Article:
The deal is this, if you're shooting a darkish plane in a light sky and your aim includes is just a little off and a little of the bright sky behind the plane is seen by the camera's meter, your plane will go even darker and be more of a silhouette than a plane. If you're in manual mode for the meter and you metered your hand, the plane will be properly illuminated no matter how bright the sky is - UNLESS the sun is directly on the other side of the plane. I promise you, if you'll think this through and apply it to as many action shots as you have time for, you'll be happier with the outcome than if you just let the camera do all the work. You have to recognize when the camera is going to let you down and then outsmart it by taking its weaknesses away from it. A little blur in an action shot only shows that it is action. You don't have to stop the bullet in mid-air to have a good photo although that's fun too. You can do that with a "z" if you know the exact distance to a moving object and can set the focus manually in advance and then speed up the shutter speed. It's all fun.

I would just like to address what one lady said about stuff like this being an overkill - why, if you're going to go somewhere and take pictures would you want to avoid a little extra knowledge that would allow you to come home with some really outstanding pics as opposed to stuff that's 50% unusable. It takes a long time to discuss some of this stuff in writing and sometimes it isn't all that simple to grasp even though it turns out to be much more simple once you go through it and get it right. Point and shoot doesn't have to be lazy and sloppy. I have shots I got with my point and shoot that compete with anything I've ever gotten with an SLR. If you're going to bother to go and take a camera, there's nothing wrong with a little prep time that improves your outcome. If you don't care about the outcome, then why bother to even take a camera. These "z" cameras will live up to whatever level you think you can get to with picture taking. They're not toys. They are very sophisticated electronic instruments that, in the hands of an interested person, will take you where you need to go.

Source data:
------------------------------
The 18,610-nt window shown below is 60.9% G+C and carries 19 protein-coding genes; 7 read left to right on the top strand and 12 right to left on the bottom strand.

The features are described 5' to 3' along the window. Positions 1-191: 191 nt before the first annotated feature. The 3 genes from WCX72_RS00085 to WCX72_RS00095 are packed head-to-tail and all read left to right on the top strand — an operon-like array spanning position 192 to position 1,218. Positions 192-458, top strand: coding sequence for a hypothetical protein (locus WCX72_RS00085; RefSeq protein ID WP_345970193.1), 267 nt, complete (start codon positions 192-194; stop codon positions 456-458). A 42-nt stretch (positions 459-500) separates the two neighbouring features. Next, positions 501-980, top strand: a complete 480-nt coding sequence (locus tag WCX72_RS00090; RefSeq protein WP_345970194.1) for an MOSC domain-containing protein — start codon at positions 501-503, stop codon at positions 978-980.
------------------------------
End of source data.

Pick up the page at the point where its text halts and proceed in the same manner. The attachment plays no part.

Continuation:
6:53 am - Friday, May 14, 2010

#216 Gene Essman

In the last two sentences of my next to last post above I said, "So, go up to your subject to about 2 or 3 feet away and mash your button half way down and get a reading. Then go back and put the "z" on manual and set those readings. You will over-ridden the meter and you cant then aim the camera anywhere in the scene that gives the best composition and fire away without worrying any further about the light and dark in the frame and how it will affect the outcome."

That should read, "So, go up to your subject to about 2 or 3 feet away and AIM AT THE FACE, filling the viewfinder so no light gets in around the edges and mash your button halfway down to get a reading. Then go back and set the dial on your "z" on manual (M) setting to those readings you got on the face of your subject. You will HAVE over-ridden the meter and you CAN then aim the camera anywhere in the scene that gives the best composition and fire away without worrying any further about the light and dark in the frame and how it will affect the outcome BECAUSE THE METER WILL NOT BE CHANGING." Sorry!

7:06 am - Friday, May 14, 2010

#217 fnkytwn

I just bought one through Costco for $269.36, which includes shipping and a 2gb class 6 SD card. Seems like the cheapest from what i've found, but they're only selling it from May 12th through June 6th and it's "while supplies last". The $50 comes off the price once its in your cart, so its not a mail-in rebate.

costco link:

4:39 am - Sunday, May 16, 2010

#218 Tina